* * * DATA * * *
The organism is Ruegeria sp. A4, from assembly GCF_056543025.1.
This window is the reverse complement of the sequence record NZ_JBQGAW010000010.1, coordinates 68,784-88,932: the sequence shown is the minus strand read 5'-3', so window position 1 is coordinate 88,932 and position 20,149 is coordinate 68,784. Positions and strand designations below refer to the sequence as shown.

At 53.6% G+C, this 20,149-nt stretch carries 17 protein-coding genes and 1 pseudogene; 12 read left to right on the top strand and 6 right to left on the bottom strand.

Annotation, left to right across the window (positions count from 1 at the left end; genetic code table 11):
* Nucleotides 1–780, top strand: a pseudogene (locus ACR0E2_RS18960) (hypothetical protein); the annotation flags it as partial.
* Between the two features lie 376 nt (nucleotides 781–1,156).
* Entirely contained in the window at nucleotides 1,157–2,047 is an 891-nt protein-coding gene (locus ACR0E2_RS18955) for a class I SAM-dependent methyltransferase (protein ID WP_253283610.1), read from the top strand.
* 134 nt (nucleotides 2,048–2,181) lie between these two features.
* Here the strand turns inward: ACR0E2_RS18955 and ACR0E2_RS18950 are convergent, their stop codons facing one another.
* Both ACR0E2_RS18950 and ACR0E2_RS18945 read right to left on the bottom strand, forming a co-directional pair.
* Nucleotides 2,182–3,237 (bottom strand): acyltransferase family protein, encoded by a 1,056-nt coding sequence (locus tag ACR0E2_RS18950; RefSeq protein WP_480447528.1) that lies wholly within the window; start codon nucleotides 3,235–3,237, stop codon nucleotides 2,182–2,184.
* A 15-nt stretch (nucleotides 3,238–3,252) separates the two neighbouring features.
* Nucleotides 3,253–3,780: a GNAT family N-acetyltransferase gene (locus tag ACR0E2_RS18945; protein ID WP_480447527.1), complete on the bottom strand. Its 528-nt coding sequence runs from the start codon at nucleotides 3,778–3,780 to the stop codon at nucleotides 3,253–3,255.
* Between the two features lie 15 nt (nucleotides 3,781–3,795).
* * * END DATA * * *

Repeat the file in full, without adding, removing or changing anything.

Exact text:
The organism is Ruegeria sp. A4, from assembly GCF_056543025.1.
This window is the reverse complement of the sequence record NZ_JBQGAW010000010.1, coordinates 68,784-88,932: the sequence shown is the minus strand read 5'-3', so window position 1 is coordinate 88,932 and position 20,149 is coordinate 68,784. Positions and strand designations below refer to the sequence as shown.

At 53.6% G+C, this 20,149-nt stretch carries 17 protein-coding genes and 1 pseudogene; 12 read left to right on the top strand and 6 right to left on the bottom strand.

Annotation, left to right across the window (positions count from 1 at the left end; genetic code table 11):
* Nucleotides 1–780, top strand: a pseudogene (locus ACR0E2_RS18960) (hypothetical protein); the annotation flags it as partial.
* Between the two features lie 376 nt (nucleotides 781–1,156).
* Entirely contained in the window at nucleotides 1,157–2,047 is an 891-nt protein-coding gene (locus ACR0E2_RS18955) for a class I SAM-dependent methyltransferase (protein ID WP_253283610.1), read from the top strand.
* 134 nt (nucleotides 2,048–2,181) lie between these two features.
* Here the strand turns inward: ACR0E2_RS18955 and ACR0E2_RS18950 are convergent, their stop codons facing one another.
* Both ACR0E2_RS18950 and ACR0E2_RS18945 read right to left on the bottom strand, forming a co-directional pair.
* Nucleotides 2,182–3,237 (bottom strand): acyltransferase family protein, encoded by a 1,056-nt coding sequence (locus tag ACR0E2_RS18950; RefSeq protein WP_480447528.1) that lies wholly within the window; start codon nucleotides 3,235–3,237, stop codon nucleotides 2,182–2,184.
* A 15-nt stretch (nucleotides 3,238–3,252) separates the two neighbouring features.
* Nucleotides 3,253–3,780: a GNAT family N-acetyltransferase gene (locus tag ACR0E2_RS18945; protein ID WP_480447527.1), complete on the bottom strand. Its 528-nt coding sequence runs from the start codon at nucleotides 3,778–3,780 to the stop codon at nucleotides 3,253–3,255.
* Between the two features lie 15 nt (nucleotides 3,781–3,795).